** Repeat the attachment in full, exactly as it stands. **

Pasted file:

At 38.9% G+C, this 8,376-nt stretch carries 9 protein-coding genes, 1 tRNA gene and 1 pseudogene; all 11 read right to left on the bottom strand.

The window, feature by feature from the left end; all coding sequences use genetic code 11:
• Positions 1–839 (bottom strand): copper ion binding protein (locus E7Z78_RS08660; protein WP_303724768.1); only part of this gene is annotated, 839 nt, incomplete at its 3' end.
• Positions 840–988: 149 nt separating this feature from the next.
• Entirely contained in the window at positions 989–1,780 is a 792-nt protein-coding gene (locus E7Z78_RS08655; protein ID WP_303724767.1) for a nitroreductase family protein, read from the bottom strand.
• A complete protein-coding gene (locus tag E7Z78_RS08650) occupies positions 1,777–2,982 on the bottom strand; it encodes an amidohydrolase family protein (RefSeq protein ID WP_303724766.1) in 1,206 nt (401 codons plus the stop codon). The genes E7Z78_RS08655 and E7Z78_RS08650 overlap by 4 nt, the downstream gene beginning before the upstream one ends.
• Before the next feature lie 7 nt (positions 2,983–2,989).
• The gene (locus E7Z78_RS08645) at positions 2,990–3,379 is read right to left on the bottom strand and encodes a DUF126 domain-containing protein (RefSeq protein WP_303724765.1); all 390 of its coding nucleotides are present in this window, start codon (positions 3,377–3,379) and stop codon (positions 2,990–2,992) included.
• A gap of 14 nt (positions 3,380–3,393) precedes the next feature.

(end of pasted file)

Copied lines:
At 38.9% G+C, this 8,376-nt stretch carries 9 protein-coding genes, 1 tRNA gene and 1 pseudogene; all 11 read right to left on the bottom strand.

The window, feature by feature from the left end; all coding sequences use genetic code 11:
• Positions 1–839 (bottom strand): copper ion binding protein (locus E7Z78_RS08660; protein WP_303724768.1); only part of this gene is annotated, 839 nt, incomplete at its 3' end.
• Positions 840–988: 149 nt separating this feature from the next.
• Entirely contained in the window at positions 989–1,780 is a 792-nt protein-coding gene (locus E7Z78_RS08655; protein ID WP_303724767.1) for a nitroreductase family protein, read from the bottom strand.
• A complete protein-coding gene (locus tag E7Z78_RS08650) occupies positions 1,777–2,982 on the bottom strand; it encodes an amidohydrolase family protein (RefSeq protein ID WP_303724766.1) in 1,206 nt (401 codons plus the stop codon). The genes E7Z78_RS08655 and E7Z78_RS08650 overlap by 4 nt, the downstream gene beginning before the upstream one ends.
• Before the next feature lie 7 nt (positions 2,983–2,989).
• The gene (locus E7Z78_RS08645) at positions 2,990–3,379 is read right to left on the bottom strand and encodes a DUF126 domain-containing protein (RefSeq protein WP_303724765.1); all 390 of its coding nucleotides are present in this window, start codon (positions 3,377–3,379) and stop codon (positions 2,990–2,992) included.
• A gap of 14 nt (positions 3,380–3,393) precedes the next feature.